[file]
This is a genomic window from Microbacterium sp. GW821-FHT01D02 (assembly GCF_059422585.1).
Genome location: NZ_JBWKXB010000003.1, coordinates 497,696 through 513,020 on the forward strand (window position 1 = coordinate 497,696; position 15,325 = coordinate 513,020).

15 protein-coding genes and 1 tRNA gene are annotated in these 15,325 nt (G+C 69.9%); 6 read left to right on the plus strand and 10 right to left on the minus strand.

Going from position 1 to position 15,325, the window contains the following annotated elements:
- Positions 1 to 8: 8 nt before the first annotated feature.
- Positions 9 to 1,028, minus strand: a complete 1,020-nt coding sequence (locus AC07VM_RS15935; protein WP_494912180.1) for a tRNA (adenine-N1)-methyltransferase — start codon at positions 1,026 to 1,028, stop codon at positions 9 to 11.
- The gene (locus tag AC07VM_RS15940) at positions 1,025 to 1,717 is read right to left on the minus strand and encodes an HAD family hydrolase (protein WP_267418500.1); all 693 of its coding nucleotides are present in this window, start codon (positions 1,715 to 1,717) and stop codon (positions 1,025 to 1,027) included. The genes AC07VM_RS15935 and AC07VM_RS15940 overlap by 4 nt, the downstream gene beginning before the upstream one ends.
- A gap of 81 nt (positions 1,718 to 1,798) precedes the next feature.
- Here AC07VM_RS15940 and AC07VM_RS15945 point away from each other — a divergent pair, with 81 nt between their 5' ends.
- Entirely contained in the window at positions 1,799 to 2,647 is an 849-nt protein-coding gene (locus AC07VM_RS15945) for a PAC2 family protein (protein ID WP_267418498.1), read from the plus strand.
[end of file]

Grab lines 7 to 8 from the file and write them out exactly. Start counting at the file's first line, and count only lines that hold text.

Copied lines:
- The gene (locus tag AC07VM_RS15940) at positions 1,025 to 1,717 is read right to left on the minus strand and encodes an HAD family hydrolase (protein WP_267418500.1); all 693 of its coding nucleotides are present in this window, start codon (positions 1,715 to 1,717) and stop codon (positions 1,025 to 1,027) included. The genes AC07VM_RS15935 and AC07VM_RS15940 overlap by 4 nt, the downstream gene beginning before the upstream one ends.
- A gap of 81 nt (positions 1,718 to 1,798) precedes the next feature.